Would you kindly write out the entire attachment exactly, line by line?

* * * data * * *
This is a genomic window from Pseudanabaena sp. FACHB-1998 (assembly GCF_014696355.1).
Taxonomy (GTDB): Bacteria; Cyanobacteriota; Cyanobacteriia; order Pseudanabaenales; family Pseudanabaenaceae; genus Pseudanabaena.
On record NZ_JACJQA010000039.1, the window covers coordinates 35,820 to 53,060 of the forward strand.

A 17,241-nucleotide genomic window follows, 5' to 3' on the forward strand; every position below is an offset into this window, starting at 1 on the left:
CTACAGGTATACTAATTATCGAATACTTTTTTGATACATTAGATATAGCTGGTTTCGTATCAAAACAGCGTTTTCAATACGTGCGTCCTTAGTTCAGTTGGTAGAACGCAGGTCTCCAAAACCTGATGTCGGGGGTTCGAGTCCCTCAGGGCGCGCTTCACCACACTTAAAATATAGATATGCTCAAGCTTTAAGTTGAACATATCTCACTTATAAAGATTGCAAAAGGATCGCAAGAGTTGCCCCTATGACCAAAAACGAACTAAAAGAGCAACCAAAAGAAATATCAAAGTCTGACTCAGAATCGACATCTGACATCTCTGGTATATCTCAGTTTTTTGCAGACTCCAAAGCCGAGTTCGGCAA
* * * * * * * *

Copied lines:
This is a genomic window from Pseudanabaena sp. FACHB-1998 (assembly GCF_014696355.1).
Taxonomy (GTDB): Bacteria; Cyanobacteriota; Cyanobacteriia; order Pseudanabaenales; family Pseudanabaenaceae; genus Pseudanabaena.
On record NZ_JACJQA010000039.1, the window covers coordinates 35,820 to 53,060 of the forward strand.

A 17,241-nucleotide genomic window follows, 5' to 3' on the forward strand; every position below is an offset into this window, starting at 1 on the left:
CTACAGGTATACTAATTATCGAATACTTTTTTGATACATTAGATATAGCTGGTTTCGTATCAAAACAGCGTTTTCAATACGTGCGTCCTTAGTTCAGTTGGTAGAACGCAGGTCTCCAAAACCTGATGTCGGGGGTTCGAGTCCCTCAGGGCGCGCTTCACCACACTTAAAATATAGATATGCTCAAGCTTTAAGTTGAACATATCTCACTTATAAAGATTGCAAAAGGATCGCAAGAGTTGCCCCTATGACCAAAAACGAACTAAAAGAGCAACCAAAAGAAATATCAAAGTCTGACTCAGAATCGACATCTGACATCTCTGGTATATCTCAGTTTTTTGCAGACTCCAAAGCCGAGTTCGGCAA